“It is time for the government to think deeply about long-term planning for preventing such air pollution disasters,” he added.

According to AIIMS Director Guleria, the alarming pollution level in the city has already led to an at least 20 per cent increase in the number of persons complaining of cardiac and respiratory problems.

He also warned that about 30,000 persons may lose their lives in the National Capital Region alone due to the current pollution levels, numbers which, he said, he had extrapolated from the number of hospital admissions.

Vivek Chattopadhyay, Programme Manager at the Centre for Science and Enviromment, said it could be a watershed moment for Delhi and should not be taken lightly.

“Ultimately, we are dealing with a health crisis, not just visibility problems,” Chattopadhyay told IANS. “There are huge health costs and, as per estimates, air pollution is costing India around three per cent of the GDP in terms of health costs.”

Chattopadhyay said that the recurring smog incidents of Delhi are major warning signals and just as was the case of London before the big disaster, the powers that be in Delhi may also be unaware of the magnitude of the problem.

“The problem is that our health system won’t be able to tell how many are affected. We need a comprehensive data recording system. Hard statistics are needed about the number of cases of respiratory problems, cardiac arrests and strokes that are reported in the hospitals,” he said.

As for precautionary measures, he said there was a need to introduce clean fuel for everything and a parity of laws across NCR and not just in Delhi.

“Delhi in isolation cannot remain clean. It is high time that the government woke up and an inter-state meeting was held to collectively solve the problem. It has become a recurring thing and there is a need to change the way we work. The time for action is now,” he said.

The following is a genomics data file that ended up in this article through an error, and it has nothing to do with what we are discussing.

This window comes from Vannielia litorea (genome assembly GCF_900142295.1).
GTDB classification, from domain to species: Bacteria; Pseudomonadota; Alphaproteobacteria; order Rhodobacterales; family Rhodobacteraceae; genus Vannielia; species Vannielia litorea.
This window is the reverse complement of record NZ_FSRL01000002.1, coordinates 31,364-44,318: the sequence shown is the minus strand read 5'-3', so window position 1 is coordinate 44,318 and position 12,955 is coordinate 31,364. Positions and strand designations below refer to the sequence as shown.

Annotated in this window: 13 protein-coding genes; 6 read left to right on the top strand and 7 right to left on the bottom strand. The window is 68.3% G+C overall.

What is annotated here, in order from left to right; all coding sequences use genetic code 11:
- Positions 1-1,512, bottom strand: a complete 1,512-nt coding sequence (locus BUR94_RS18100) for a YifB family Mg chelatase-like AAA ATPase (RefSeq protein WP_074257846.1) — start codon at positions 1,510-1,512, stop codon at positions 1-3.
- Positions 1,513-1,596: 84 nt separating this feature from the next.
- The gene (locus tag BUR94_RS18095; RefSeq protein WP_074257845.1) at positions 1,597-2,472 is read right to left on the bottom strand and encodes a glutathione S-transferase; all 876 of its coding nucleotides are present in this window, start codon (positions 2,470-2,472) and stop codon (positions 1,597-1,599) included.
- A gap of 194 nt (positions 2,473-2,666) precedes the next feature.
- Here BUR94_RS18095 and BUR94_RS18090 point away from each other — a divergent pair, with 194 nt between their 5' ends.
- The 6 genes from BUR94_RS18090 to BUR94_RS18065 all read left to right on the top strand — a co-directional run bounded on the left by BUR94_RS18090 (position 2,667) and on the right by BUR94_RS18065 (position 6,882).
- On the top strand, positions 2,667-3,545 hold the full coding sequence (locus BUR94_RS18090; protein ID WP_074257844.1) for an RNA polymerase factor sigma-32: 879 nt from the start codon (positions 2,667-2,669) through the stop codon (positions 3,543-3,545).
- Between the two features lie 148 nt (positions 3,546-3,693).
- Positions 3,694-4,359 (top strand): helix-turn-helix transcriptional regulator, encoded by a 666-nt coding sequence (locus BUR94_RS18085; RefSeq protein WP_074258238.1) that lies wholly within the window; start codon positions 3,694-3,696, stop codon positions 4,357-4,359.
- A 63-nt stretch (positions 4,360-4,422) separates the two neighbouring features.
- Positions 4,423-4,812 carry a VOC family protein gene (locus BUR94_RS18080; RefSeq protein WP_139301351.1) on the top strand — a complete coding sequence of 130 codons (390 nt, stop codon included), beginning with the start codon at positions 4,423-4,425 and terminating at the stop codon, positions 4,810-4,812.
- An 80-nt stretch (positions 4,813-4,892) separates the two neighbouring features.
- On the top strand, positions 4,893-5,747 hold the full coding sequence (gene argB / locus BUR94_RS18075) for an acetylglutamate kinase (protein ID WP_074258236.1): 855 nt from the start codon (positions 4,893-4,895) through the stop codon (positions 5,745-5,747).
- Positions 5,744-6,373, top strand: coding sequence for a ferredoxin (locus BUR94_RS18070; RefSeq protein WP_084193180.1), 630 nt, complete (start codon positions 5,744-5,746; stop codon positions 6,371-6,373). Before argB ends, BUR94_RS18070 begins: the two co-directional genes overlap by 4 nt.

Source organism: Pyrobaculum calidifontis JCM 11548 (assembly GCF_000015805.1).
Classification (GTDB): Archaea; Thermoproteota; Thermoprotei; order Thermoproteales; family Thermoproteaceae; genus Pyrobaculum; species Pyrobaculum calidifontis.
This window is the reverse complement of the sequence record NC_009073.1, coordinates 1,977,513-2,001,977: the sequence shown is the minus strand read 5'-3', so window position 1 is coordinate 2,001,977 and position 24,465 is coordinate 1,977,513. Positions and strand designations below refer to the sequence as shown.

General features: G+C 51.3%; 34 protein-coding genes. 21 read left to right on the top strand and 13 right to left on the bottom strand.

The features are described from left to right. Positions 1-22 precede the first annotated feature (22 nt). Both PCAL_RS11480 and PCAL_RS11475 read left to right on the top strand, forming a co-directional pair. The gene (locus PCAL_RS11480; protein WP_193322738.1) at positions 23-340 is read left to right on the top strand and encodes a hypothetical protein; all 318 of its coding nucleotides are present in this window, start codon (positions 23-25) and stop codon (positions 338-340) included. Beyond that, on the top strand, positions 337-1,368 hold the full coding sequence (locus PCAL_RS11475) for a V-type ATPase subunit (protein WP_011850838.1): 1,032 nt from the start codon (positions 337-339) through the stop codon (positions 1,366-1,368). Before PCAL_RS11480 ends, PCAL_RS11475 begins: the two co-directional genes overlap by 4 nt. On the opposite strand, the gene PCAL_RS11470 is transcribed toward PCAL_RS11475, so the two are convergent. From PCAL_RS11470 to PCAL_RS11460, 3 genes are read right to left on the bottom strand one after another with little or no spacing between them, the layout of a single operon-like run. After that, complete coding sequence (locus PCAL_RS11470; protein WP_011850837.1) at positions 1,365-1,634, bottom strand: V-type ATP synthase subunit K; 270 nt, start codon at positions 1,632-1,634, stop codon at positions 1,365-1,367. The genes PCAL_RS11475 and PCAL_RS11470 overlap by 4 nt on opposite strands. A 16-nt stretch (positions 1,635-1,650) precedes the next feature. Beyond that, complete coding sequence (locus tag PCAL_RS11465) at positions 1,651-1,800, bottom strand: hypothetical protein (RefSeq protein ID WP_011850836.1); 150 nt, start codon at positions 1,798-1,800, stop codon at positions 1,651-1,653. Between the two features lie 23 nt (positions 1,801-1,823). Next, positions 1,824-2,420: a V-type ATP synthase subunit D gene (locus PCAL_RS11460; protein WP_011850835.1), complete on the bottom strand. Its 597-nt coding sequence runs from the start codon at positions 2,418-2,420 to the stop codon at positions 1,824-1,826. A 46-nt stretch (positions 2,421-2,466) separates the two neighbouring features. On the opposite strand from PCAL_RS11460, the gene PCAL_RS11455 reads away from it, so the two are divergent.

R. Suresh, Fellow and Area Convenor at TERI (The Energy and Resource Institute), pointed out that Delhi’s response to the crisis has so far been reactive, not pre-emptive, which needed to change.

“While weather is not in our control, what we can control are ground-level emissions. What we have witnessed so far is that we face a crisis every year and then the government reacts. We need a long-term solution,” Suresh told IANS.

“We know that November-December is the peak time for air pollution. So our precautionary measures should happen before November. Why wait for Diwali to ban crackers? For next year, measures should be taken now.”

While Suresh said that the main problem was stubble burning in the neighbouring states as well as construction and road dust, Babu maintained that the exhaust from automobiles are more dangerous.

“You have to regulate automobiles — stringent measures are needed. For example, Singapore has decided to stop registration of all new vehicles. Why can’t we do that in Delhi? Almost every household has a vehicle today. More than the need, it has just become a symbol of social status,” he said. (IANS)